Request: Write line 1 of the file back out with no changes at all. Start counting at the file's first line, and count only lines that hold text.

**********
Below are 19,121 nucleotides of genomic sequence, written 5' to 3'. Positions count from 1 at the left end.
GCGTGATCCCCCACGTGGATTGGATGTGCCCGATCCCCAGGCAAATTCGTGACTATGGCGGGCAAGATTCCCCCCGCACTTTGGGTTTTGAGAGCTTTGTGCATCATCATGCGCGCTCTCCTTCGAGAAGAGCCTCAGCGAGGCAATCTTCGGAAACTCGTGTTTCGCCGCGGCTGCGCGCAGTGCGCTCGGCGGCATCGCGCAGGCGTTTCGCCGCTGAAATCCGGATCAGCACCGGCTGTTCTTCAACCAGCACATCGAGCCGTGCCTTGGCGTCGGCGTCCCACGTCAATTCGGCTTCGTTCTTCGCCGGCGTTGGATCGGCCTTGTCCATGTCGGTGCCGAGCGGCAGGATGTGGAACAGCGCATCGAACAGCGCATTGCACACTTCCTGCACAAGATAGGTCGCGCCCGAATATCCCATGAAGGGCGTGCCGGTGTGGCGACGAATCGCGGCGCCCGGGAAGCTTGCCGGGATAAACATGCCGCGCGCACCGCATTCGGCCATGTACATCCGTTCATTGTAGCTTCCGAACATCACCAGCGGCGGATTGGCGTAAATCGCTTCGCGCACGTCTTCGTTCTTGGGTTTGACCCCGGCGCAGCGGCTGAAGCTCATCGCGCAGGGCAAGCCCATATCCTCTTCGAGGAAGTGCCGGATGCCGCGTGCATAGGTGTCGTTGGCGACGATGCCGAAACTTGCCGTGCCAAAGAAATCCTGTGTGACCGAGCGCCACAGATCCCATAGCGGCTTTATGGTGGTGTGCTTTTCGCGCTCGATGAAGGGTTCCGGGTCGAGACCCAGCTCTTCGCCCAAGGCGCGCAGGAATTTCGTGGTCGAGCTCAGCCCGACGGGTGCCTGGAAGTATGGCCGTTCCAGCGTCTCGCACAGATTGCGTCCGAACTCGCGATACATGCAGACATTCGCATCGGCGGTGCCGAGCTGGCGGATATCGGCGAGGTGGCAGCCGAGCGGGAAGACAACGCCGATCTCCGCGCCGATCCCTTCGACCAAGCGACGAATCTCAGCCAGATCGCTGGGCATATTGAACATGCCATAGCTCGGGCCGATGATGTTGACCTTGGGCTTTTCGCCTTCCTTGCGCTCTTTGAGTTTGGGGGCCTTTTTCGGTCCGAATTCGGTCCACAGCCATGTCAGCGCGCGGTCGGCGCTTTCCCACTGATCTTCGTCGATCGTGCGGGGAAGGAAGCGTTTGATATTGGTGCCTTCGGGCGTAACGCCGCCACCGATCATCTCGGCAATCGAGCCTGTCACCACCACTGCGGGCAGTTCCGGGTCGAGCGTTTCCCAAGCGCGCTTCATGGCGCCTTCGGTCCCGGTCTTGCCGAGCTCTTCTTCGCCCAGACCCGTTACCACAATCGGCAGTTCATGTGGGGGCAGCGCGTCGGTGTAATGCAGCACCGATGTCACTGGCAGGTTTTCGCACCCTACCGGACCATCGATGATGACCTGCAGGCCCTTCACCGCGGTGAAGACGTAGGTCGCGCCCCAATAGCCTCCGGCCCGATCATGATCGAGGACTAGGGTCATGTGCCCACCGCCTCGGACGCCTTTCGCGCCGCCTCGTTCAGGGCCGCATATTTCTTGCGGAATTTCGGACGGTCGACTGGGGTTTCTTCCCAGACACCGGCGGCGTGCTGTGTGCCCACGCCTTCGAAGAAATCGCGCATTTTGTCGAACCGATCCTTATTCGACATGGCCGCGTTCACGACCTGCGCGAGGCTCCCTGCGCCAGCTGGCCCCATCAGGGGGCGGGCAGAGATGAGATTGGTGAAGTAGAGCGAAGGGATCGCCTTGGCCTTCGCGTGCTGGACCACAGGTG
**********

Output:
Below are 19,121 nucleotides of genomic sequence, written 5' to 3'. Positions count from 1 at the left end.